AMc: You did some research into how the pandemic is affecting our memories, and how it will leave many of us with a huge blank in years to come.
MJ: Yes, as you can probably tell, I read a lot of research about the brain and the way it works. I find it absolutely fascinating. Because our brain needs constant stimulation to be able to write memories, and, because, on the whole, we’re not getting out of our homes much, or providing this stimulation at the moment, psychologists are predicting that the whole pandemic will be largely forgotten in a couple of years. We simply will not have had those new stimuli coming in every day. I mean, look at the number of people who don’t know what day it is because everything is merging into one. That is a perfect example of the lack of stimulation. There’s a certain routine that has kicked in, which means you will remember the pandemic by your daily hour of exercise and then just sitting at home at your desk. It is quite far down inside the reptilian part of the brain, this part which basically enables you to store only the things you need to know about. If you’re going along and see a big sabre-toothed tiger coming at you, for example, you’re going to store that information in your brain because you don’t want to go back there. Whereas if all the walking you need to do is to find nuts and berries, you’re going to forget it, because you don’t need that information.
AMc: How do you think this – and the pandemic more generally – is impacting on people’s mental health? There is unsurprisingly something of a crisis going on at the moment.
MJ: Yes, there’s a massive crisis in mental health at the moment because of the weight of living through this pandemic. I think that these kind of mental health issues are, once again, caused by the monotony and by not having a clear idea of when we are going to get out of this, or how are we going to move back to normal, or even if there is ever going to be a new normal. This uncertainty pushes you into a negative space. I suppose the important thing to remember is to be able to find the joy inside the everyday, the joy inside those little moments. I’m no psychiatrist, but I think that, with clear direction, you are able to hold back those – what did Churchill call them? – mental black dogs. I think you can hold them at bay by being able to find peace inside the moment.
AMc: Which, coming back to Feelscape, was part of the inspiration.
MJ: Exactly. I wanted to help people find that moment, to think of better times, and to feel that connection back to their reality, as opposed to getting lost inside the doomscrolling of the news at the moment. It is a break away from that, to give people a moment to breathe. That’s the reason I brought a bit of meditation into the process, where I ask the participant to sit, pause and breathe, to bring that sense of being alive back to them. I’m hoping this work will have a positive effect on people’s mental health, or at least give them a little bit of respite, and to enable them to fulfil their wanderlust and travel without leaving their sofa, as well.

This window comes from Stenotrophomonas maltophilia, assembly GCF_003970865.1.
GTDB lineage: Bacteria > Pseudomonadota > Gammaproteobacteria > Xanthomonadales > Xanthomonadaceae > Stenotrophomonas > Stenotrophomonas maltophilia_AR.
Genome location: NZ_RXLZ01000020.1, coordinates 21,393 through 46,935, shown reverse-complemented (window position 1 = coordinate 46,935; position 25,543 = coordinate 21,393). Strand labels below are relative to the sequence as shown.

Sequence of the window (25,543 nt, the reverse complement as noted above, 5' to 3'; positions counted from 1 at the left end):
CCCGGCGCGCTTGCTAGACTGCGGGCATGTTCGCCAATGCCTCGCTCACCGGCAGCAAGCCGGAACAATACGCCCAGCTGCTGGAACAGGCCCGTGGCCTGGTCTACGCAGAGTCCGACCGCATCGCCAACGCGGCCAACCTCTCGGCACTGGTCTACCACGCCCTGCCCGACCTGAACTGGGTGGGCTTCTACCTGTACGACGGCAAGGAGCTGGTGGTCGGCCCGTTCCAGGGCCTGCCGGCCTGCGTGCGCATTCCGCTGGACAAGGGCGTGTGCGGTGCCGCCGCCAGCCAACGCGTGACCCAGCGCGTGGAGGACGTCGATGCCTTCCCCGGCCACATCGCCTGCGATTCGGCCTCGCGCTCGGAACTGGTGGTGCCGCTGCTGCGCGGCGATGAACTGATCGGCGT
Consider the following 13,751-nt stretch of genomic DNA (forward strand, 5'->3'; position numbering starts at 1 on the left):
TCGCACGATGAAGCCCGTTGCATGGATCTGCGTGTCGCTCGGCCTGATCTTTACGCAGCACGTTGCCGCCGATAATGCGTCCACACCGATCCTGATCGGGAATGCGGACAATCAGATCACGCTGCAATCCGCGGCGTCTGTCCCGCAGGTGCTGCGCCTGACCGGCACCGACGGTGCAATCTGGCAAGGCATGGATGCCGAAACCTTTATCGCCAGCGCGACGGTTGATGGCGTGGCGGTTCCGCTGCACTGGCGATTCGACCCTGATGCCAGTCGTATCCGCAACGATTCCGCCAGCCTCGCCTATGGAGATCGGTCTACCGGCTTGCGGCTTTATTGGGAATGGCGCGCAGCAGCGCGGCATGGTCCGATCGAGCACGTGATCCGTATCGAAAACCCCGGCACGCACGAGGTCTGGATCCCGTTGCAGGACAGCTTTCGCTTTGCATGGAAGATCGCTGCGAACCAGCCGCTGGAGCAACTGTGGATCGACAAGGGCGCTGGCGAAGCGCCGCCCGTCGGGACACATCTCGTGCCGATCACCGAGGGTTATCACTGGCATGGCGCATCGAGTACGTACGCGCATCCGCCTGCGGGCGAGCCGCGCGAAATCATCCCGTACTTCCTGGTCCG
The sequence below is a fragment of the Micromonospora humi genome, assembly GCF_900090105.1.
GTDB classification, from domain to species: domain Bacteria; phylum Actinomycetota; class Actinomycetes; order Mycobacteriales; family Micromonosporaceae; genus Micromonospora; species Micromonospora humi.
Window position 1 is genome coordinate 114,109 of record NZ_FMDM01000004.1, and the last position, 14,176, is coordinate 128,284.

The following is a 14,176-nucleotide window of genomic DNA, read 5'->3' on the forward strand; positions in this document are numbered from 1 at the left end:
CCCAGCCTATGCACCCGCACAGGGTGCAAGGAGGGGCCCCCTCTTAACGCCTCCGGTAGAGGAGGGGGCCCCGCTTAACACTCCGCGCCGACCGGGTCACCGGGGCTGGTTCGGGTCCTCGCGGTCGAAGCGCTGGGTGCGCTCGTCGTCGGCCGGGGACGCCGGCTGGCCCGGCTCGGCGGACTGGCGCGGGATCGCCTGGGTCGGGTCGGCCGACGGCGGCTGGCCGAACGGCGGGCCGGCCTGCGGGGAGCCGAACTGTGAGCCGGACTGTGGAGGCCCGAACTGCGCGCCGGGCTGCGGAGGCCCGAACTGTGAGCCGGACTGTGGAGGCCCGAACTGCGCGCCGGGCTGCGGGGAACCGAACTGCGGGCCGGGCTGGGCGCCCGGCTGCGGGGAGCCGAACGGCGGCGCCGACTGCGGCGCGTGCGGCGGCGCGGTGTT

Matt Jukes. Feelscape output - detail showing texture. Photo © Matt Jukes.
AMc: The landscapes you create are very abstract. I know you were greatly inspired by Rothko. Is he still a key influence?
MJ: Yes. I find the way in which his works sing and dance absolutely magical. One of the reasons I ended up living here in London is Rothko. I had studied him throughout my art college years, but I never really liked his work, because I was only seeing reproductions in books, and they just didn’t make any sense to me. It wasn’t until I arrived at Tate Modern and was standing in front of his Seagram Murals, that I had that moment where I realised: “Oh, this is what everyone is talking about!” I was incredibly taken aback by his ability to use colours to portray emotions and to physically shift you, by the sense of scale. I’ve obviously borrowed that idea of using colour to connect people with abstract landscapes, because colour is the surest way to build that connection with an emotion. My landscapes are abstract and minimalist, but it’s very much like looking at the landskein and the layering of all of the different elements of the land. That is what allows people to see their own locations inside each of these places, I think. They’re much more like colour fields, seeking to trigger emotions, rather than trying to depict the trees and rolling hills of this green and pleasant land.
AMc: You mentioned earlier that you have plans for an exhibition at some point.
MJ: Yes, that’s what I’m working on at the moment. I want to be able to put together a space where the experience goes from your computer screen to surrounding you completely. I’m looking to build a room where you walk in, and it reads your emotions in real time, then projects it on to the walls in that moment, and so, as you change your expression, you see the walls shift and change as well. I am hoping to have that together once we come out of lockdown. There are a lot of things to fall into place before it happens, but I am rather excited about being able to create this immersive experience, to allow people to step outside their screen and be surrounded by these wonderful, emotive colours, reflecting their emotional state. I am toying with the idea of using music and movement, as well, because these are different ways of linking back to memories. I love the idea of using music to get people to move their bodies – almost like a form of dance. Like those times when you’re so excited you just jump up and down. Those are the things I am working on at the moment. Fingers crossed it will come to fruition, and it can become something big and exciting. As an artist, I think it’s important to continue experimenting, and you need to be able to dream big, so you can shoot for the stars, and maybe reach the moon – and that’s OK. Not that long ago, I wouldn’t talk about the things I was planning, but now I think it’s really important to put a stake in the sand and say: “This is what I’m heading towards, this is what’s exciting me at the moment.”
• For more information see https://feelscape.art